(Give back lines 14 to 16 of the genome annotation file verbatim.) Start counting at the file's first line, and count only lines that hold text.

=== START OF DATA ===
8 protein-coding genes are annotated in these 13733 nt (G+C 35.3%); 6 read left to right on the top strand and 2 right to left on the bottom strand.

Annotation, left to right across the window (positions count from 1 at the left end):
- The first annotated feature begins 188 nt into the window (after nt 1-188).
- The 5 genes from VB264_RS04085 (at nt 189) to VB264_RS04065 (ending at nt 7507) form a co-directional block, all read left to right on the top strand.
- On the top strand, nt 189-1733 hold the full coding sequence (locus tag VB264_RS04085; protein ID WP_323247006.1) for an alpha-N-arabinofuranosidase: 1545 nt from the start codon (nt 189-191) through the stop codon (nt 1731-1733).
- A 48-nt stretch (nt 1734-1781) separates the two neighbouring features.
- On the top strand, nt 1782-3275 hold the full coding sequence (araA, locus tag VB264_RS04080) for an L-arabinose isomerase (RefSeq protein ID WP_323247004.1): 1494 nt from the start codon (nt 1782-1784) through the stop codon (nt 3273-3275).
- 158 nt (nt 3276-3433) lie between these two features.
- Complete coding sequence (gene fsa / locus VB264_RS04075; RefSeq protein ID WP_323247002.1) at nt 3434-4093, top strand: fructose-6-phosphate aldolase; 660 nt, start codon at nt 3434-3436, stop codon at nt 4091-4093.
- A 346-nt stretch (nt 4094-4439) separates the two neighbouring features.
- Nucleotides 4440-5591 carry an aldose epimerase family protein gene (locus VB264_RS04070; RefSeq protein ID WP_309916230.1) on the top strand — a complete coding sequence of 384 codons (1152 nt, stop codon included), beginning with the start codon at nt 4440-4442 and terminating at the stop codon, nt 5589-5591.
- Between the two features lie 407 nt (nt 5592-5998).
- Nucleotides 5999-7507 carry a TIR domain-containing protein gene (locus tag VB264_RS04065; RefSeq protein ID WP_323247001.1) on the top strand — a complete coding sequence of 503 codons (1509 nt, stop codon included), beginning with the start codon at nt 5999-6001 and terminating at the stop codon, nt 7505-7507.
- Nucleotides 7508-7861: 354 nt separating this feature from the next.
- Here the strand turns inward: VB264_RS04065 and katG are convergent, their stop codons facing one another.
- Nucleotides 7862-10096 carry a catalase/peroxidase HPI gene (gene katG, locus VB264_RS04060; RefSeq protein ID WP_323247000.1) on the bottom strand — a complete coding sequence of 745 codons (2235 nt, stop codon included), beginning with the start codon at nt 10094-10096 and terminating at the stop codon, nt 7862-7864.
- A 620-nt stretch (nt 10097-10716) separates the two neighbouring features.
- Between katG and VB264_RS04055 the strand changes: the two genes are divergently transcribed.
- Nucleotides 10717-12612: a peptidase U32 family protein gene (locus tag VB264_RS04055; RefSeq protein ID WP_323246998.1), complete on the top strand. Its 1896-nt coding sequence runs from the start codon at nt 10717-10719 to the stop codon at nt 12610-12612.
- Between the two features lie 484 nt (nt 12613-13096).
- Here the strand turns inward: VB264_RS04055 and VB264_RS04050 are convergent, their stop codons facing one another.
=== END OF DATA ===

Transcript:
- Nucleotides 7508-7861: 354 nt separating this feature from the next.
- Here the strand turns inward: VB264_RS04065 and katG are convergent, their stop codons facing one another.
- Nucleotides 7862-10096 carry a catalase/peroxidase HPI gene (gene katG, locus VB264_RS04060; RefSeq protein ID WP_323247000.1) on the bottom strand — a complete coding sequence of 745 codons (2235 nt, stop codon included), beginning with the start codon at nt 10094-10096 and terminating at the stop codon, nt 7862-7864.